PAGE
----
A recent report has been published questioning whether supply teachers are fulfilling their roles and educating our children to the level they need to be. This report comes after Ofsted has found that supply teachers in secondary schools are four times more likely than permanent teachers to give sub-standard lessons. Only one third of schools in the UK has a reliable pool of staff that they can call on to come in and cover lessons should they need to. Other schools have to hire staff that they may never have met before and that may be substandard.
These statistics are worrying but we do need to remember that this does not apply to all supply teachers as there are some great ones out there who go the extra mile to ensure their lessons are taught to an exceptional standard.
Teaching agencies can offer a great service to schools, finding staff very quickly for them but schools need to check with the agency as to how they evaluate the supply teachers abilities.
If you are a supply teacher looking for work, you may want to consider registering with an agency. Supply teaching agencies will often have posts available for you to start immediately and once you are on their books, they can put you forward for any new teaching work that comes in.
Most teaching agencies do not charge you to register with them but will take a small percentage of your daily wage once they have found you work. This does put some people off, but the extra amount of work you are likely to get from using an agency will easily more than cover their fees.
To decide which agency to use, I would recommend trying to obtain reviews and also statistics off the teaching agency such as how many job vacancies they currently have on their books. Also confirm any fees up front to avoid disputes further down the line.
If you have been out of full time teaching for a while whether it’s down to a career break or you’ve taken time out for training then a good way to ease yourself back into school life is to do some supply teaching. This be the very nature of supply work will give you a lot of different experiences of a number of schools in a fairly short space of time where you can readjust to school life.
The pay for supply work is quite a bit higher than a salaried teacher due to the fact that the contracts can be very short (even half day contracts) and you are expected to be available at very short notice if the cover is for a teacher whose ill or unexpectedly absent.
You may even decide that you prefer the set-up of agency teaching and that it actually fits in with your lifestyle better than a full time teaching position, either way it’s a great way to bridge the gap when looking to stay in a teaching environment.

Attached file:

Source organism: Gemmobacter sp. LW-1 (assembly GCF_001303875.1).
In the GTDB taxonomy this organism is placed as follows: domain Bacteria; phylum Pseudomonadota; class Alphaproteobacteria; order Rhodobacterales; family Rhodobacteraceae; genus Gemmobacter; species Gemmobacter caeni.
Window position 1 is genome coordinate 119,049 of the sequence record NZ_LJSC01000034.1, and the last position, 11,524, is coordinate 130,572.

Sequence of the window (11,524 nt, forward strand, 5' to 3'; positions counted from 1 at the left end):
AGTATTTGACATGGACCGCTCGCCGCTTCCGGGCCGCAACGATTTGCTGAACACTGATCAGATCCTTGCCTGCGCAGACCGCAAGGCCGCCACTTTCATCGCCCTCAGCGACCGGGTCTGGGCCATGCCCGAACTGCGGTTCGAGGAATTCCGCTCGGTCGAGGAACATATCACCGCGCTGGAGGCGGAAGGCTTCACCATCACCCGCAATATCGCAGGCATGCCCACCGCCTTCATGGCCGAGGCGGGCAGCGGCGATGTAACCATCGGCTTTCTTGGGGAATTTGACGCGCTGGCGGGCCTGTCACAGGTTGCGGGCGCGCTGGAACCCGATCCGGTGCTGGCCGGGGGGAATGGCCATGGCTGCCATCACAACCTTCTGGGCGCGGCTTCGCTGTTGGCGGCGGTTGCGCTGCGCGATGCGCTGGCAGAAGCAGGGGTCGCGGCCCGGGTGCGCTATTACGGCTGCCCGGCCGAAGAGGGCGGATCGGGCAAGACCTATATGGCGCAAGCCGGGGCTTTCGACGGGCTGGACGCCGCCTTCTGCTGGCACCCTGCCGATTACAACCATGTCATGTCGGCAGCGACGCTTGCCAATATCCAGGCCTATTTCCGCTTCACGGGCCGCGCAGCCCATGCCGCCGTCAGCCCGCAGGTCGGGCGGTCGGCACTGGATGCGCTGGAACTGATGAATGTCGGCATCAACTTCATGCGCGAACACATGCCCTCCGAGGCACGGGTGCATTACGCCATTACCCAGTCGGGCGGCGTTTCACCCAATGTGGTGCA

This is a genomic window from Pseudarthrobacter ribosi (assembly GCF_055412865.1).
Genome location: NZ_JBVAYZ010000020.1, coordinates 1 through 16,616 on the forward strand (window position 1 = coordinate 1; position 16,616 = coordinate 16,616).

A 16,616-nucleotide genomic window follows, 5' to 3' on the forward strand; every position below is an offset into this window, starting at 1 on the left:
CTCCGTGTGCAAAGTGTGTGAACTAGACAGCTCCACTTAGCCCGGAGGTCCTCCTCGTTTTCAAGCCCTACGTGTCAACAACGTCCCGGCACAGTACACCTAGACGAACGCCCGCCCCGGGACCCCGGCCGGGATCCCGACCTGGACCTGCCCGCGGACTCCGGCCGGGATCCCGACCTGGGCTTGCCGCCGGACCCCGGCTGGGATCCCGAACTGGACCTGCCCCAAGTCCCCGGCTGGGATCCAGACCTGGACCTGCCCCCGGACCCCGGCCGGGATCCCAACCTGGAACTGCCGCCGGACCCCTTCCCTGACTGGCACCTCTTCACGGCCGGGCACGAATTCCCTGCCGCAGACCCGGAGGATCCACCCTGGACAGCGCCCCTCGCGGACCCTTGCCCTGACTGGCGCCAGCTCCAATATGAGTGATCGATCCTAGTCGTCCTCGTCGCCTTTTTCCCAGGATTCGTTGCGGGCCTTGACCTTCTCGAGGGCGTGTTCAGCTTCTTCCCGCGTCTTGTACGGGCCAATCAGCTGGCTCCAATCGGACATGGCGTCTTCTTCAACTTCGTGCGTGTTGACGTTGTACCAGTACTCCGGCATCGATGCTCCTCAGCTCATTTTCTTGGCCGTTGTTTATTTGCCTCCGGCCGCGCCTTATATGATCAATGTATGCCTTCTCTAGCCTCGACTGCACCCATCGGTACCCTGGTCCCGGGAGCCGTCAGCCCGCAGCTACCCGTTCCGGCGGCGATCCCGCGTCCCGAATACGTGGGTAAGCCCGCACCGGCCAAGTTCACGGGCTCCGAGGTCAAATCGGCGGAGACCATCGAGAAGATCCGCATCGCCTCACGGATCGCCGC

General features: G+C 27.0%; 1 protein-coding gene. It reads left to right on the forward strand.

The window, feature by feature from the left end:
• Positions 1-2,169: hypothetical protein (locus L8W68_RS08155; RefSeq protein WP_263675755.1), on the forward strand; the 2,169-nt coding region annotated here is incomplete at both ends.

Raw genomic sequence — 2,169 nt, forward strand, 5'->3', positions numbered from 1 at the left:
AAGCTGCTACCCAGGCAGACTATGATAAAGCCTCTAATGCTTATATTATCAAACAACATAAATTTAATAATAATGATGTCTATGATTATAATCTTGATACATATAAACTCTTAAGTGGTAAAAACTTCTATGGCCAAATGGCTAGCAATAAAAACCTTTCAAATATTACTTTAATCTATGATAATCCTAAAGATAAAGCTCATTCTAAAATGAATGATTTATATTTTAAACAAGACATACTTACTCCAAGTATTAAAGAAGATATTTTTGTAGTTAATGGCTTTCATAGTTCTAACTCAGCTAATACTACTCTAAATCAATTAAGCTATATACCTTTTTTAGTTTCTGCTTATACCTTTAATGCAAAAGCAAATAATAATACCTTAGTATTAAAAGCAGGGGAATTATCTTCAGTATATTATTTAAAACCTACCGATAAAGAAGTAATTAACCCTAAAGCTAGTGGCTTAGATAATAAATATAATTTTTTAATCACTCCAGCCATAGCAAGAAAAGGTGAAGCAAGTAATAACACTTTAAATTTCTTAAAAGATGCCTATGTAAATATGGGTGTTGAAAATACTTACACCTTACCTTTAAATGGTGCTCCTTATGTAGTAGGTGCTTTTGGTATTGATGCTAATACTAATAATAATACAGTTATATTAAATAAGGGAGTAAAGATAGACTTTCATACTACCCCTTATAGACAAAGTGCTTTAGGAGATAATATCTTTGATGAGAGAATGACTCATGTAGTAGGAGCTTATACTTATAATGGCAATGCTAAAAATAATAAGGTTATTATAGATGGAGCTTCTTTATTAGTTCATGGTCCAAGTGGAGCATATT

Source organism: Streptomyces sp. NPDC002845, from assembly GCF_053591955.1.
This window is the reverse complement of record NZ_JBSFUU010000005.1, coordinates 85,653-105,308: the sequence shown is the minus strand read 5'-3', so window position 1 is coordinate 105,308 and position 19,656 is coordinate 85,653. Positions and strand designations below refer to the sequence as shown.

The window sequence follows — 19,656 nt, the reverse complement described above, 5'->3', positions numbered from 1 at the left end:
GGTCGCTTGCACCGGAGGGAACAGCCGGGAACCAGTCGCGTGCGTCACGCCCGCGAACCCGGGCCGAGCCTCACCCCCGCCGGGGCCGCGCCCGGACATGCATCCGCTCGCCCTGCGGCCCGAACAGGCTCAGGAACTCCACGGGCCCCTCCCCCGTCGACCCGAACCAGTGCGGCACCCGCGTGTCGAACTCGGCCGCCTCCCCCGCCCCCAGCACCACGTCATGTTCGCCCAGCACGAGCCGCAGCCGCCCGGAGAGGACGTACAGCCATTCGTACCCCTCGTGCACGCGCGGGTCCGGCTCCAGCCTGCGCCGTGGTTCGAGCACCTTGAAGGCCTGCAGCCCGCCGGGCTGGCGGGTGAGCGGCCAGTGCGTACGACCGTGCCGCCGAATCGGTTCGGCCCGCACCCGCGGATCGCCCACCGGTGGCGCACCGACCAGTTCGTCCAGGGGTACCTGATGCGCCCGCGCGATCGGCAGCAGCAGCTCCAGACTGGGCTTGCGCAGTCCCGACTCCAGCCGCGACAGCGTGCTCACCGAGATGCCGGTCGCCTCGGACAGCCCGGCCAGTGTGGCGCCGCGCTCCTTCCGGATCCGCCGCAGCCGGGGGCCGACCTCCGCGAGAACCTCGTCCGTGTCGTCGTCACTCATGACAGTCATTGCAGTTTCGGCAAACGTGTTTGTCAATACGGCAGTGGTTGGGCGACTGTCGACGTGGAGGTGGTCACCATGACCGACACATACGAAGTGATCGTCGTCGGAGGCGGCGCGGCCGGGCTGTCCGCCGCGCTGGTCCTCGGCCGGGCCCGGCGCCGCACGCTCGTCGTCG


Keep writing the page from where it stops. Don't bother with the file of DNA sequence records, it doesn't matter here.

As a supply teacher you may have a few gaps in the day caused by lessons finishing early, assembly running late or waiting for resource so it’s always a great idea to have a few short tasks up your sleeve to keep the children occupied and maintain control of the class.
The word game – This is where you write the name of a storybook/film character on the board, e.g Mary Poppins and ask the children to quickly write down all the words that they can make using those letters with a prize for the person with the most words.
The dictionary game – Allow the children to pick a letter then you read from the dictionary the definition of the word and they guess what the word is (ensuring children raise their hand to guess, not shout out)
Hangman – sometimes the oldies are the best and this game is a great simple one that you can play with the whole class to distract them for a few minutes.
Often as a supply teacher you are called into a school that morning to start teaching the lesson at the start of the school day. Often the teacher will have left a lesson plan for you to follow or another teacher at the school will have drafted one for you that morning. As a supply teacher this can be very challenging, coming into a school where you don’t know the children and trying to follow plans, of varying degrees of detail, to produce an effect lesson for all the students.
The first thing to do when you arrive in the classroom is to familiarise yourself with the lesson plan and where things are in the classroom, this is much easier if you have a TA (teaching assistant) on hand to help out. If there are any bits of the lesson plan that don’t make sense to you then you could ask the TA or another teacher or work around it using your own ideas if needs be.
It’s always good practise to take along your own lesson plan as well so that you are prepared if the children complete their tasks quicker than expected or if the lesson plan isn’t working.